Testing Positive

bee babies
Bees naturally behaving appropriately taking care of the larvae that is their future. We can do that.

COVID is a nasty little beast only now becoming itself as a global phenomenon. Bill Gates says it is like being in a world war except that all of humanity is on the same side (here). I don’t think that helps as it make the virus seem like is as mean as people whipped up into stupid war frenzy. It is just doing the things that virus do without malice. We need to act like people, too, except the grown-up kind who do the things that people do to look out for each other.

More ugly COVID shocks and surprises lay ahead as the other deep pools of suffering, stigma and exclusion become the new epicenters. Refugee camps, prisons and vast favelas of Africa, Latin America and India will experience a whole new dimension of suffering about the time the nail salons are opening up in the US.

Last week Grand Rounds for our FaithHealth Division  was titled “Testing Positive for Faith amid the COVID pandemic.” Dean Johnny Hill of Shaw Divinity School led the conversation with Dr. Brian Davis who has recently joined the Division after two decades in leadership roles in the NC Baptist Convention.

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Growing baby bees need a lot of grown-ups to bring in a lot of pollen. But the older bees kind of enjoy doing such a natural act of generosity. They teach this to me every morning on our deck where they live.

If you google the phrase “testing positive for faith” you’ll be on an odd ride into the edges of the kind of faith that prays when they should be washing their hands, that mocks the God who has given us science as an answer to prayer. You can buy a stupid T-shirt. But don’t let some odd people run off with an excellent metaphor. How would one test for faith in these early years of the 21st century?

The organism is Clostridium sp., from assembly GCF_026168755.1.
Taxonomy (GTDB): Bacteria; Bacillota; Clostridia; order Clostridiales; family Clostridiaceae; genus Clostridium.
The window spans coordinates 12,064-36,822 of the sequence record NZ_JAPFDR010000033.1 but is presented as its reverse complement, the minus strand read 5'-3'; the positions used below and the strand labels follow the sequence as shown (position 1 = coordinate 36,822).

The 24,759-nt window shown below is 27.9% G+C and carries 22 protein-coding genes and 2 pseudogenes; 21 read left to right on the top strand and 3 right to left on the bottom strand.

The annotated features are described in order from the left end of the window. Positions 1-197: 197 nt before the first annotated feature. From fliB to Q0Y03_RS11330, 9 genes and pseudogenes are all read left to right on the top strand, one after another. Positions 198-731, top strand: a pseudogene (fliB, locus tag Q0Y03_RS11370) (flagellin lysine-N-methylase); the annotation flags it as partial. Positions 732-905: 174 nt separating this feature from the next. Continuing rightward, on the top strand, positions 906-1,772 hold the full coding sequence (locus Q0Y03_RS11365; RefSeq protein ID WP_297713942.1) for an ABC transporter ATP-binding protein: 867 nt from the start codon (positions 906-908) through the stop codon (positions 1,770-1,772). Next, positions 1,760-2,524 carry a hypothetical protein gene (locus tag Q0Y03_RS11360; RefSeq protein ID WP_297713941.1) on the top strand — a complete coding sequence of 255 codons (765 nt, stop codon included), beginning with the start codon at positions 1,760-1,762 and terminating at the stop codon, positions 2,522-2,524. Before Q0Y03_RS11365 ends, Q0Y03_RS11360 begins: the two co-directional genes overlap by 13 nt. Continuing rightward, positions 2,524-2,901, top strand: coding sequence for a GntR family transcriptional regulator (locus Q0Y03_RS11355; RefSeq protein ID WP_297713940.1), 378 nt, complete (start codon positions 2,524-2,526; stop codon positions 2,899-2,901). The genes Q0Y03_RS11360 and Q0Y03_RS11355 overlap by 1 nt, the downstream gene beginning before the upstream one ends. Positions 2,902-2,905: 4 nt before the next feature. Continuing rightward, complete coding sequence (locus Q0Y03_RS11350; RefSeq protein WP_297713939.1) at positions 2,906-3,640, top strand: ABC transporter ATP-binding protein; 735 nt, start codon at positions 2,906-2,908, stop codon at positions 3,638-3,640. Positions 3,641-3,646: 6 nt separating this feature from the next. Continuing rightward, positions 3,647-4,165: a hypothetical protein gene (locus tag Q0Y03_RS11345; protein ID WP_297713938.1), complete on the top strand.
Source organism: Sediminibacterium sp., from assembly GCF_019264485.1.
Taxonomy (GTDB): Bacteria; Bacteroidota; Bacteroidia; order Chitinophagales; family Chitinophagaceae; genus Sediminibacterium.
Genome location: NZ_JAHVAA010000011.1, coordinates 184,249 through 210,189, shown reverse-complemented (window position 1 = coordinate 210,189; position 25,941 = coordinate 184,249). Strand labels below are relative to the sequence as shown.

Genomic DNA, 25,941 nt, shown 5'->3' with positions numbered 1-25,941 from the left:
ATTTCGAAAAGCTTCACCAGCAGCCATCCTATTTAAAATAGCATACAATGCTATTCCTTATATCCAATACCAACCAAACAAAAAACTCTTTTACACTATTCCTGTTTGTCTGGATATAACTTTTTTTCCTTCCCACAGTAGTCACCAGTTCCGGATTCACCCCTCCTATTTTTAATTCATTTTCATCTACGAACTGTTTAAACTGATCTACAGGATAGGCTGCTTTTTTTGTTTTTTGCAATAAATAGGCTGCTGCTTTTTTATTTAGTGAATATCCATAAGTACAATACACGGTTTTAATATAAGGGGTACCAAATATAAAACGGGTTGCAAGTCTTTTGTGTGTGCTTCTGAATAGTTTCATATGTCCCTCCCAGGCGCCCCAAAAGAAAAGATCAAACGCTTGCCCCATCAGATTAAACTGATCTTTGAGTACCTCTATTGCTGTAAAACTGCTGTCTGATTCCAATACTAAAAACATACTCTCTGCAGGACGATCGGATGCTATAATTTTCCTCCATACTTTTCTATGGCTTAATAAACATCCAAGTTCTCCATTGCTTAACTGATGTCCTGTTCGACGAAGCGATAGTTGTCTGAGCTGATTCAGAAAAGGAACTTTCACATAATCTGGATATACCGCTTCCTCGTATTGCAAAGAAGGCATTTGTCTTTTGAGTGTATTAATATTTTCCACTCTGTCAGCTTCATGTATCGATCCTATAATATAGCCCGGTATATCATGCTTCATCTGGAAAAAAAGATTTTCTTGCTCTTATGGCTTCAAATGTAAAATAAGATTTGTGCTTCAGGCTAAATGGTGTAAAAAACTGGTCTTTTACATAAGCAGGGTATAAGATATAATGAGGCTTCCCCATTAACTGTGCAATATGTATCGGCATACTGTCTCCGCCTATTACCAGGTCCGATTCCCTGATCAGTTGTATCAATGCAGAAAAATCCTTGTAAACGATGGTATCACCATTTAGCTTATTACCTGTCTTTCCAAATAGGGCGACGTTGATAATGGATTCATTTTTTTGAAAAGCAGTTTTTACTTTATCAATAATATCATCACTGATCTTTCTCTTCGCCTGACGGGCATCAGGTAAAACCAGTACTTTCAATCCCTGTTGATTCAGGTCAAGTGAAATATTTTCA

COVID teaches us that one can be infected without showing symptoms. Likewise, it is dangerous to judge faith to fit your idea of the proper symptoms. The CDC adds to its list of symptoms to watch for, now up to 19. Although older people seem more likely to have a serious case of faith, it does show up in the younger groups, just not as likely to create a whole change in life. Just as COVID is still becoming itself, so it faith in these months.

We have been told–and come to believe–that the 21st century is marked by a dramatic chasm between large groups of people who declare they want none of organized religion at all and those who “believe.” The “nones” focus on decency and kindness without the sermonic overload. The outer fringe of believers leave reason, science and democratic norms behind.

Like Gates’ war analogy, this one sounds right, but is simplistically wrong. It is unhelpfully superficial way to see the complex mélange of identities in even the smallest modern village. COVID shows us that the divide between communities of faith and the many facets of scientific roles has evaporated. At Baptist hospital we rarely pray in public, even at governance and leadership meetings out of sensitivity to the diversity in a modern academic medical center. But in the early days of when COVID came to our halls, one of our doctors asked if we couldn’t get the chaplains to pray more than once a week; how about every day? With the exception of a few politicized TV wingnuts, congregations listen to Dr. Fauci with as much trust as they would any Bishop. We stay home and we follow the guidance of science as to how to show our faith with an array of creative ways of looking out for our neighbors as ourselves.

This is one of thousands of working girls finding what the young need and bringing it home. Everything they touch thrives, naturally.